I’m not going to lie, the main reason I flew 10 hours to the beautiful islands of Hawaii was for a much needed holiday, but that didn’t stop me from learning a bit from Sean the man behind the burgeoning success of our great game in Hawaii.
If I was impressed by the progress made in just one year by the Hawaiian Rugby League, I left even more impressed by their pragmatic ambitions and professionalism after our meeting.
Meeting in the world famous Waikiki beach district, we shared a few oversized Budweiser’s at the Cheeseburger Factory, a chain founded by three sisters who got tired of the daily grind in America and established a chain of stores in 1989.
I’ve had a few past dealing with Jack Breen, who ran the show whilst Sean was on deployment. I was pleased to hear that Jack is still happy to help out where he can with events on the island of Maui. I still firmly believe that Jack was a huge loss for the game of Rugby League, but meeting Sean allayed any fears I had that the future of Hawaiian Rugby League isn’t in good hands.
Sean, an Aucklander originally, believes that the way forward is through young Hawaiian boys and girls falling in love with the game of Rugby League. We couldn’t agree more with him there. We put youth development as our number one priority in Russia as well. What good are one-off flagship international events when there are no foundations to take advantage of the exposure that these events generate? We both agreed how integral it is that our organizations need to learn to walk before they can run.
Hawaiian Rugby League are currently attending schools on Oahu (where the capital Honolulu is situated) and have seen a fair amount of success with local boys taking a liking to Rugby League. Local Rugby Union team, Marist Brothers, are currently the leading club in terms of playing Rugby League, but there appears to be no shortage of other clubs or schools willing to try their hand at this unfamiliar and exciting game. When asked what these young men’s first reaction to Rugby League was, Sean replied “Marist were surprised about the fitness levels required in League. The constant running up and down (the 10 meter rule) and that fact that there’s nowhere to hide on a Rugby League field”.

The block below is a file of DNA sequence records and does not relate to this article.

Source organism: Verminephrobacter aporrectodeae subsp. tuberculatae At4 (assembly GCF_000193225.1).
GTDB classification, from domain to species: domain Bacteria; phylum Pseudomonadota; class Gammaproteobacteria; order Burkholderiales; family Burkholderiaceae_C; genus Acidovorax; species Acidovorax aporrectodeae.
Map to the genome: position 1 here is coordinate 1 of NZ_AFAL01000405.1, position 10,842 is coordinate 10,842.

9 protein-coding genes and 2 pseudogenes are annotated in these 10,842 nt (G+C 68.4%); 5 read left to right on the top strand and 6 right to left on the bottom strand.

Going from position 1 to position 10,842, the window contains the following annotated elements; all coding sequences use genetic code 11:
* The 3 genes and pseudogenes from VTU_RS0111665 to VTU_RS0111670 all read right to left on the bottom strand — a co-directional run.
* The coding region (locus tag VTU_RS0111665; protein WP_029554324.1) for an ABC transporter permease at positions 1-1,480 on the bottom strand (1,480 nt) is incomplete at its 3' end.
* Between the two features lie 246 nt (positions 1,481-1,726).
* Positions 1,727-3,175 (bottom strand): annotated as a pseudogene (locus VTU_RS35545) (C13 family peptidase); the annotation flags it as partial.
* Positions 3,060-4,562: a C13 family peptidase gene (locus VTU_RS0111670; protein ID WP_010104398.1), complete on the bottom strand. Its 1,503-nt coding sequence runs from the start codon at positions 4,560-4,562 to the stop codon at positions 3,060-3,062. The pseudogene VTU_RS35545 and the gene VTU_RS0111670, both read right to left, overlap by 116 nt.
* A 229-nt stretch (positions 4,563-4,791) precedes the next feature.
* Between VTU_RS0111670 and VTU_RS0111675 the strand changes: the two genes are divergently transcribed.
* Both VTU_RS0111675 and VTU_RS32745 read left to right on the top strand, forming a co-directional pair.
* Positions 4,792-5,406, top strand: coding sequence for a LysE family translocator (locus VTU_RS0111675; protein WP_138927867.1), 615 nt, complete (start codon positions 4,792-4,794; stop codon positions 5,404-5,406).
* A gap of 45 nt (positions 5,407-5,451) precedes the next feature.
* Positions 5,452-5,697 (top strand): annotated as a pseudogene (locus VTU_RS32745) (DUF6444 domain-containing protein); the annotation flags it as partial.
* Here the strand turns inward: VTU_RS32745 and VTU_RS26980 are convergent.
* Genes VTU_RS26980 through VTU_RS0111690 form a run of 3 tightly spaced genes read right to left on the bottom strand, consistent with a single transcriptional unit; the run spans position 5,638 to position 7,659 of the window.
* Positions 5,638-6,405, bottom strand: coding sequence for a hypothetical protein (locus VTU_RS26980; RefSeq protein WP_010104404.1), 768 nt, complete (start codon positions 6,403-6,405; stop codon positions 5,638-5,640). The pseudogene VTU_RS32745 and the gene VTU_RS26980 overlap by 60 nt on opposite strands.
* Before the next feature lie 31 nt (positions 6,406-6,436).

Whilst there are hundreds of American Football fields across the four main islands in Hawaii, there is currently only one Rugby (either code
) field. This is just one of the challenges Rugby League in Hawaii faces. Among other challenges is the establishment of Rugby League referees and coaches and the fact that a lot of locals work at least 2 jobs, drastically reducing their spare time and energy. This is primarily a result of the minimum wage being so low (around USD 10/ Hr)
During our three hour catch-up, which would have gone on if it wasn’t for our perspective partners, Sean received a text message from a local group of boys who were very keen to register their team in this weekend’s nine’s tournament. Whilst this was somewhat a late registration to say the least, the fact that teams are lining up to try their hand at the new game of Rugby League says that there’s plenty of excitement locally to capitalize on this interest. Sean plans to do exactly this. There are around 6 or so teams who will be competing this weekend, with most of them new to the game.